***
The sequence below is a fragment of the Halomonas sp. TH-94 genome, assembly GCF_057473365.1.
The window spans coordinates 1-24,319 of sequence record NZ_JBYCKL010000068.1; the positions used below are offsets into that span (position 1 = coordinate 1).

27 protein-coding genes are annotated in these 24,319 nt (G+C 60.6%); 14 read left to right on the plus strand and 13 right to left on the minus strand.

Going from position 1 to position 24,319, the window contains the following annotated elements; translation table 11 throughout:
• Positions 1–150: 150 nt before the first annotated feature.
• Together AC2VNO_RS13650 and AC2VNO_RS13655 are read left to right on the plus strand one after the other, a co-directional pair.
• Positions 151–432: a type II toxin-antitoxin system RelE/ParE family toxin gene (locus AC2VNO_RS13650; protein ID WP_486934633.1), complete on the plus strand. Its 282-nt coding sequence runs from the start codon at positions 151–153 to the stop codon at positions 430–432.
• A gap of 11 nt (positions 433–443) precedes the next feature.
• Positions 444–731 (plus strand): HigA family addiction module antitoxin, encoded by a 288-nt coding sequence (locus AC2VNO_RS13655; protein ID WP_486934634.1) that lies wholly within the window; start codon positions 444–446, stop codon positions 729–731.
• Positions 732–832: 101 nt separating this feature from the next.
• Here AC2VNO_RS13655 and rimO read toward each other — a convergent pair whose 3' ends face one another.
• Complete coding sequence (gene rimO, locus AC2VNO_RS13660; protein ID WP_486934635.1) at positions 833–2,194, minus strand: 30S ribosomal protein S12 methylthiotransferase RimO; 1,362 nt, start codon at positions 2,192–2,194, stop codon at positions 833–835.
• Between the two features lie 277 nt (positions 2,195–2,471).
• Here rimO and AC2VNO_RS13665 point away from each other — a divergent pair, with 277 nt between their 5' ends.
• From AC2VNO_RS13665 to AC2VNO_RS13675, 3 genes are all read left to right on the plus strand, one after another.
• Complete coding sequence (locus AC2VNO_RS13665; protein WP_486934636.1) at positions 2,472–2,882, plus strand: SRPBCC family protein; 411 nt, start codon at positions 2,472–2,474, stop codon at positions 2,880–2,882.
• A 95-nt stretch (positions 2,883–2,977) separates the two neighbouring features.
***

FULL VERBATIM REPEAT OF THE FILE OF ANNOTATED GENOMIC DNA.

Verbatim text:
The sequence below is a fragment of the Halomonas sp. TH-94 genome, assembly GCF_057473365.1.
The window spans coordinates 1-24,319 of sequence record NZ_JBYCKL010000068.1; the positions used below are offsets into that span (position 1 = coordinate 1).

27 protein-coding genes are annotated in these 24,319 nt (G+C 60.6%); 14 read left to right on the plus strand and 13 right to left on the minus strand.

Going from position 1 to position 24,319, the window contains the following annotated elements; translation table 11 throughout:
• Positions 1–150: 150 nt before the first annotated feature.
• Together AC2VNO_RS13650 and AC2VNO_RS13655 are read left to right on the plus strand one after the other, a co-directional pair.
• Positions 151–432: a type II toxin-antitoxin system RelE/ParE family toxin gene (locus AC2VNO_RS13650; protein ID WP_486934633.1), complete on the plus strand. Its 282-nt coding sequence runs from the start codon at positions 151–153 to the stop codon at positions 430–432.
• A gap of 11 nt (positions 433–443) precedes the next feature.
• Positions 444–731 (plus strand): HigA family addiction module antitoxin, encoded by a 288-nt coding sequence (locus AC2VNO_RS13655; protein ID WP_486934634.1) that lies wholly within the window; start codon positions 444–446, stop codon positions 729–731.
• Positions 732–832: 101 nt separating this feature from the next.
• Here AC2VNO_RS13655 and rimO read toward each other — a convergent pair whose 3' ends face one another.
• Complete coding sequence (gene rimO, locus AC2VNO_RS13660; protein ID WP_486934635.1) at positions 833–2,194, minus strand: 30S ribosomal protein S12 methylthiotransferase RimO; 1,362 nt, start codon at positions 2,192–2,194, stop codon at positions 833–835.
• Between the two features lie 277 nt (positions 2,195–2,471).
• Here rimO and AC2VNO_RS13665 point away from each other — a divergent pair, with 277 nt between their 5' ends.
• From AC2VNO_RS13665 to AC2VNO_RS13675, 3 genes are all read left to right on the plus strand, one after another.
• Complete coding sequence (locus AC2VNO_RS13665; protein WP_486934636.1) at positions 2,472–2,882, plus strand: SRPBCC family protein; 411 nt, start codon at positions 2,472–2,474, stop codon at positions 2,880–2,882.
• A 95-nt stretch (positions 2,883–2,977) separates the two neighbouring features.